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Unfortunately that all comes to an end somewhat quickly, depending on how you play and whether or not you do side quests at all. After that, it’s on to the surface of Tau Volantis, which is its own rollercoaster ride, but it’s just pure action and its downright annoying. The only good trick Dead Space 3 has left at this point is to employ some oldschool survival horror where you’re better off running away than fighting enemies, because it simply spawns too many of them on your face. Unless you have a ridiculously overpowered gun, which you won’t have until after multiple playthroughs, you are better off running.

It’s quite clear that EA tried to please too many audiences at once while really aiming this title at a different group of people than the group that wanted it. You simply can’t do that in a sequel, much less at the end of a trilogy. The third game in a series, where all the games are directly connected and still telling the same story, is not the appropriate time to try to remarket a franchise towards casuals.

Especially when that game only exists because the core gamers bought and supported the first two entries.

Operation Raccoon City first impressions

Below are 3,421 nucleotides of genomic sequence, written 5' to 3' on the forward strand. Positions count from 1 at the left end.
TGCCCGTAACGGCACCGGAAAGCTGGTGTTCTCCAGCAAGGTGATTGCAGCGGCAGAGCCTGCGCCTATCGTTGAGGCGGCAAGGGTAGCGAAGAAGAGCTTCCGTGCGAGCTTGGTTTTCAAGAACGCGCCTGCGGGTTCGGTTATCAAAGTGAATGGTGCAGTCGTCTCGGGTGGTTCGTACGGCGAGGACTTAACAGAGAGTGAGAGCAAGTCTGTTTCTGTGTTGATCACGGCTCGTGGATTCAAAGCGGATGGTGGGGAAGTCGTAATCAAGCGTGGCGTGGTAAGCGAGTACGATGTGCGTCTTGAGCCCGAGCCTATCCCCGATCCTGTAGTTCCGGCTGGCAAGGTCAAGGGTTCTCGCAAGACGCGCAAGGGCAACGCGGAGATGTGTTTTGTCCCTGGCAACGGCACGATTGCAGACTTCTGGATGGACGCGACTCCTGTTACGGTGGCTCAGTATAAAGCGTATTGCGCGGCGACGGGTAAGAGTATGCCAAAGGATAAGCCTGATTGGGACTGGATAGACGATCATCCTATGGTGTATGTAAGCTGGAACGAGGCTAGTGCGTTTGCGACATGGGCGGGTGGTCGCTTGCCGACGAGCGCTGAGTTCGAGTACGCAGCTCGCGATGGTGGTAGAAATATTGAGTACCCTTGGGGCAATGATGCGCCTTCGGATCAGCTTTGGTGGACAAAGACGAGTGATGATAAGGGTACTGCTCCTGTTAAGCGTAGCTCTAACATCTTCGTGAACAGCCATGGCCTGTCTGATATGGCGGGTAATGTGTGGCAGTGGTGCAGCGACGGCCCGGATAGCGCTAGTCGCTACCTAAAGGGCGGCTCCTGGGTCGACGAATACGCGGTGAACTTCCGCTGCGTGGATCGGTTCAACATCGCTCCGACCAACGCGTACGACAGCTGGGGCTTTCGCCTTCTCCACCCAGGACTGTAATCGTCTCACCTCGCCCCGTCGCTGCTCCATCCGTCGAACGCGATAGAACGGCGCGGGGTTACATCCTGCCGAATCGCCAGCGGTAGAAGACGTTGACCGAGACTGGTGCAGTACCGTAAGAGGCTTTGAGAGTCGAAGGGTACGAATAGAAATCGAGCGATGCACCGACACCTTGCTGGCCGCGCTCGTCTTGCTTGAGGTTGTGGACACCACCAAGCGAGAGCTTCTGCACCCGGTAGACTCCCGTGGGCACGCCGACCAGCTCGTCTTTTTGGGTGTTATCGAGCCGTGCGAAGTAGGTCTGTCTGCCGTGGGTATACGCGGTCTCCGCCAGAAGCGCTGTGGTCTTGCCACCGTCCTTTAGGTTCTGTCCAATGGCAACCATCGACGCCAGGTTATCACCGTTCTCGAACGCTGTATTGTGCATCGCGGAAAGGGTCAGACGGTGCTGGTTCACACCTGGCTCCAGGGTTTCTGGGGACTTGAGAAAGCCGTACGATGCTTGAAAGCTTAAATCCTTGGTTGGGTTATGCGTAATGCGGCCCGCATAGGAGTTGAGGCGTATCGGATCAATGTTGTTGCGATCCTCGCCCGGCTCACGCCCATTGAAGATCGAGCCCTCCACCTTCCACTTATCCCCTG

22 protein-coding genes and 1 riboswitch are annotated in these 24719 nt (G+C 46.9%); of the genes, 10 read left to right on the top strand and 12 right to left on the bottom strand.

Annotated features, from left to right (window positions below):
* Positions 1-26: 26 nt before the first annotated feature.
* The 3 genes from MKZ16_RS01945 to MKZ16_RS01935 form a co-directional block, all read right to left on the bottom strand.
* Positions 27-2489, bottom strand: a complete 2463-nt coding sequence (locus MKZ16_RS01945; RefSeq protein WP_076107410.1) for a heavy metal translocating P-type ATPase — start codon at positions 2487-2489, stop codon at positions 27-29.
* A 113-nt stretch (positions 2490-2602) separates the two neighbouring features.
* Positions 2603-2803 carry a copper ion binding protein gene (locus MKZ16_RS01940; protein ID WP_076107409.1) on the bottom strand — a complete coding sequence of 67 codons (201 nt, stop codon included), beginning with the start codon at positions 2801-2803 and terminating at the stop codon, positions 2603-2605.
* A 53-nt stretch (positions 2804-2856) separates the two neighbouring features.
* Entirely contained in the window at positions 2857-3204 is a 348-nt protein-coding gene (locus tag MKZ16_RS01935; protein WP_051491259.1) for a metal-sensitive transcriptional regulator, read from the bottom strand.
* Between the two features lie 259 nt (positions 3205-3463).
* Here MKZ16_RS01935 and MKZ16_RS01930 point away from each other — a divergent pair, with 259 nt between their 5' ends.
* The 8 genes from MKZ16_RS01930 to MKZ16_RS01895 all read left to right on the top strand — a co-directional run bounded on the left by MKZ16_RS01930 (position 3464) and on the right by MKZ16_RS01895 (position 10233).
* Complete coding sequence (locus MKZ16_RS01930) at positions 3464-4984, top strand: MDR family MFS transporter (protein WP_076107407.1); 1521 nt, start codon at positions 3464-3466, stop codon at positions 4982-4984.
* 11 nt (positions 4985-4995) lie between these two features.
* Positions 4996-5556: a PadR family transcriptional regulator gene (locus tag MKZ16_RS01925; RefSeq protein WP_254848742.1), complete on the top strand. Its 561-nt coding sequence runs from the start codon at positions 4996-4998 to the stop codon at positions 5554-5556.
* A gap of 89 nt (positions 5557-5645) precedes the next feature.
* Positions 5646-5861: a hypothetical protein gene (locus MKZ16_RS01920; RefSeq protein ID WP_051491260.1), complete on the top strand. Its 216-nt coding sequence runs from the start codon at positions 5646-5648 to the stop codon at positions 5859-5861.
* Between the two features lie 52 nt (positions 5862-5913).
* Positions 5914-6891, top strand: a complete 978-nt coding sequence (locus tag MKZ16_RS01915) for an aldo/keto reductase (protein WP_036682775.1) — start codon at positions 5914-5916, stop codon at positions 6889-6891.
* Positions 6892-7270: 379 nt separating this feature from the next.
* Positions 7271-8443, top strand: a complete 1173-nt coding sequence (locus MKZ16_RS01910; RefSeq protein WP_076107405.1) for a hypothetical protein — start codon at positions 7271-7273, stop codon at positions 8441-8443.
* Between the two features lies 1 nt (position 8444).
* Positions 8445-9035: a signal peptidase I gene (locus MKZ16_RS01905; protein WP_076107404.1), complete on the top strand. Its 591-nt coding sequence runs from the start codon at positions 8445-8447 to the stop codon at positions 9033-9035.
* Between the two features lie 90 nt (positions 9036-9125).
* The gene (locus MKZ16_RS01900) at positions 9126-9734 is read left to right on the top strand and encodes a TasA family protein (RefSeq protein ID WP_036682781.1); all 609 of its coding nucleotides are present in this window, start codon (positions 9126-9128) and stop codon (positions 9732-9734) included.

Human Resources Manager with Flexible Morals Needed

Umbrella Pharmaceuticals is seeking a motivated professional with proven experience in a high stress work atmosphere. Due to recent downsizing we are looking to fill a vast gamut of positions in our pharmaceutical and biological research divisions. Please send resumes to white@umbrella.umb.

At least, that’s what the ad would say after Operation Raccoon City, if Capcom decided to ever go that deep into immersion for their dead Resident Evil franchise (Yes, we are 2 releases into the year and there are 3 more Resident Evil titles coming out – 2 more movies, one of them shitty, and one more game. Still dead.)

Read on to find out why.

Operation Raccoon City pretty much came out of nowhere a year ago – news surfaced of a game where you play the bad guys. It was being made by the same people who ruined SOCOM – Slant Six, not that SOCOM had any value whatsoever. Let’s get this out of the way so that I can simply expand upon it later. SOCOM sucks. It was a terrible multiplayer third person shooter on PS2, and all the other derivations thereof sucked as well, including PSP. Suffice to say, I don’t think anyone expected this game to be worth it’s hefty price tag. However, because I am a fan of Resident Evil despite Capcom’s abuses and non-existent integrity, I pre-ordered. So far I am not too disappointed.